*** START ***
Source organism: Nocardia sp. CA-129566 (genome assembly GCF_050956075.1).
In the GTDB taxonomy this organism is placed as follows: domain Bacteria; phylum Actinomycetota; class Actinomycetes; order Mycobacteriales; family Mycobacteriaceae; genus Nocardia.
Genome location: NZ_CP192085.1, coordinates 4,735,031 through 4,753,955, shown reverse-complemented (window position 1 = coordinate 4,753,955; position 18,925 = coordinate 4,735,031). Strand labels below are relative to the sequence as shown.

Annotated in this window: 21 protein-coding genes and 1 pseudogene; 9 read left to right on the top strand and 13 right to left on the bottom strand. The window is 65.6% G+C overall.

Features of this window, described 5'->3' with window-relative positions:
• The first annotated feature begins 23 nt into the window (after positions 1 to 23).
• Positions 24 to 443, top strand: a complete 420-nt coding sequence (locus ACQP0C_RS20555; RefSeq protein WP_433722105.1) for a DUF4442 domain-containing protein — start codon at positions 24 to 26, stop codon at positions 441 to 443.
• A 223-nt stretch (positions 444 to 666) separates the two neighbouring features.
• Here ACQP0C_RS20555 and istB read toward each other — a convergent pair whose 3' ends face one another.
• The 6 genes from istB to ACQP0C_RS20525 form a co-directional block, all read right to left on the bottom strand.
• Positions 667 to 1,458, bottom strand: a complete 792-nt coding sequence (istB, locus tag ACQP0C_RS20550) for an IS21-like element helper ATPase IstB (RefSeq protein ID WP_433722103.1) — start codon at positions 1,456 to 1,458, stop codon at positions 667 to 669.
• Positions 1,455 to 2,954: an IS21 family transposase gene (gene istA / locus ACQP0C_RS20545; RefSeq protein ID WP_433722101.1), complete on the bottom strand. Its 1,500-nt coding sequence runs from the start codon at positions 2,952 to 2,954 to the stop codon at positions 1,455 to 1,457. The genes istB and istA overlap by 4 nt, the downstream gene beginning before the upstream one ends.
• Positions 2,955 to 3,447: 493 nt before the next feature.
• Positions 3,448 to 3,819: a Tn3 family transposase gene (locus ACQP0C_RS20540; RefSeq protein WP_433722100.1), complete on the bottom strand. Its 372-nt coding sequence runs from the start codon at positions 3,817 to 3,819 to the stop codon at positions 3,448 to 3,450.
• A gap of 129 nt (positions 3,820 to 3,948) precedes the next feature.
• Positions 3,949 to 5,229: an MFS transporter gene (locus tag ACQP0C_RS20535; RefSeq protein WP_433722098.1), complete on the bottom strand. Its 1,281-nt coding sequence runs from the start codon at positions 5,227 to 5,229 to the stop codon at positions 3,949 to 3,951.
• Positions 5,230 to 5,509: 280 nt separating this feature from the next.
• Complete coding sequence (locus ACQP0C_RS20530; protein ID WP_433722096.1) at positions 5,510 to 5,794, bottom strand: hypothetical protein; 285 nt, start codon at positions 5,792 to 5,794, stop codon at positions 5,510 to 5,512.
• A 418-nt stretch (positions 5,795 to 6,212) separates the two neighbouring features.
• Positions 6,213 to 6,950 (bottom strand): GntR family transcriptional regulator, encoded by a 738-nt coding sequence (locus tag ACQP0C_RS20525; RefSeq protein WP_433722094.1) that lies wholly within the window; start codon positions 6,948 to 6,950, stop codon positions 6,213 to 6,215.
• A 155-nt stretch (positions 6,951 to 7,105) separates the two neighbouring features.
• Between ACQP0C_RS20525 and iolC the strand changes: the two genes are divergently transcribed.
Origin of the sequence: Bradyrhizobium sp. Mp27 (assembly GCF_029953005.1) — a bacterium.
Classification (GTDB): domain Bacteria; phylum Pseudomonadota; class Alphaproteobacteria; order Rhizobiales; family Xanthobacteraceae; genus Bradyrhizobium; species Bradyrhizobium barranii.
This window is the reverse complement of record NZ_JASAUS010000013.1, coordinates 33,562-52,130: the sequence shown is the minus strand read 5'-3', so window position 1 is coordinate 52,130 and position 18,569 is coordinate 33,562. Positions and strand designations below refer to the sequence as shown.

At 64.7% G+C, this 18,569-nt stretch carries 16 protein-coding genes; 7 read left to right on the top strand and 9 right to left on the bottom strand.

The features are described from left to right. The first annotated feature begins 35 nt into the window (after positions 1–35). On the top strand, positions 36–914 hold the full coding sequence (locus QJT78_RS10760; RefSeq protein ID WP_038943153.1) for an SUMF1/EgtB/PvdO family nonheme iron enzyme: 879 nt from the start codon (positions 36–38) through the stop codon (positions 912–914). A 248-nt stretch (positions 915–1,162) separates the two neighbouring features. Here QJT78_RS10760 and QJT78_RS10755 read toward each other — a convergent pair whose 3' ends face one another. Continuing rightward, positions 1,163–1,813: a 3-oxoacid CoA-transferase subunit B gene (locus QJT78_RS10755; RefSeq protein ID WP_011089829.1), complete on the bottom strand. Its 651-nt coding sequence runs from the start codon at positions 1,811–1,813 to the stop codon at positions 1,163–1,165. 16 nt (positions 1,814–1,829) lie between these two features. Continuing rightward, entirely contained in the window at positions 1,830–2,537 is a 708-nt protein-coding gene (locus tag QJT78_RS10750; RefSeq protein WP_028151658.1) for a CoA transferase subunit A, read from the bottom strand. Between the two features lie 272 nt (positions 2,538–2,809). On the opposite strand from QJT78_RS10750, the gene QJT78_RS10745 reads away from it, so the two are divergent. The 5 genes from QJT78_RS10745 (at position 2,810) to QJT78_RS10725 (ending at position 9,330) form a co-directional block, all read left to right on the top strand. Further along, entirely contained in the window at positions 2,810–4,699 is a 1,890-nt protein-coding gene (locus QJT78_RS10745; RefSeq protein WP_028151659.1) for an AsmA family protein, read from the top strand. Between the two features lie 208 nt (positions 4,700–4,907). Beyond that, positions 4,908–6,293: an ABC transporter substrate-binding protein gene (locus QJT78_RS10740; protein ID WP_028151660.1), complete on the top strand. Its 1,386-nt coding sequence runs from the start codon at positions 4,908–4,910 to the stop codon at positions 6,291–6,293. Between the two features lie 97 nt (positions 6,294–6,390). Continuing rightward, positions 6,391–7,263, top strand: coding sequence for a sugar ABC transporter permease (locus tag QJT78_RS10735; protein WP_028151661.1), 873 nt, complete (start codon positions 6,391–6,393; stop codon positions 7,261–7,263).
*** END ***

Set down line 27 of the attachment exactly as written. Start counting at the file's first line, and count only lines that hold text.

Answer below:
The features are described from left to right. The first annotated feature begins 35 nt into the window (after positions 1–35). On the top strand, positions 36–914 hold the full coding sequence (locus QJT78_RS10760; RefSeq protein ID WP_038943153.1) for an SUMF1/EgtB/PvdO family nonheme iron enzyme: 879 nt from the start codon (positions 36–38) through the stop codon (positions 912–914). A 248-nt stretch (positions 915–1,162) separates the two neighbouring features. Here QJT78_RS10760 and QJT78_RS10755 read toward each other — a convergent pair whose 3' ends face one another. Continuing rightward, positions 1,163–1,813: a 3-oxoacid CoA-transferase subunit B gene (locus QJT78_RS10755; RefSeq protein ID WP_011089829.1), complete on the bottom strand. Its 651-nt coding sequence runs from the start codon at positions 1,811–1,813 to the stop codon at positions 1,163–1,165. 16 nt (positions 1,814–1,829) lie between these two features. Continuing rightward, entirely contained in the window at positions 1,830–2,537 is a 708-nt protein-coding gene (locus tag QJT78_RS10750; RefSeq protein WP_028151658.1) for a CoA transferase subunit A, read from the bottom strand. Between the two features lie 272 nt (positions 2,538–2,809). On the opposite strand from QJT78_RS10750, the gene QJT78_RS10745 reads away from it, so the two are divergent. The 5 genes from QJT78_RS10745 (at position 2,810) to QJT78_RS10725 (ending at position 9,330) form a co-directional block, all read left to right on the top strand. Further along, entirely contained in the window at positions 2,810–4,699 is a 1,890-nt protein-coding gene (locus QJT78_RS10745; RefSeq protein WP_028151659.1) for an AsmA family protein, read from the top strand. Between the two features lie 208 nt (positions 4,700–4,907). Beyond that, positions 4,908–6,293: an ABC transporter substrate-binding protein gene (locus QJT78_RS10740; protein ID WP_028151660.1), complete on the top strand. Its 1,386-nt coding sequence runs from the start codon at positions 4,908–4,910 to the stop codon at positions 6,291–6,293. Between the two features lie 97 nt (positions 6,294–6,390). Continuing rightward, positions 6,391–7,263, top strand: coding sequence for a sugar ABC transporter permease (locus tag QJT78_RS10735; protein WP_028151661.1), 873 nt, complete (start codon positions 6,391–6,393; stop codon positions 7,261–7,263).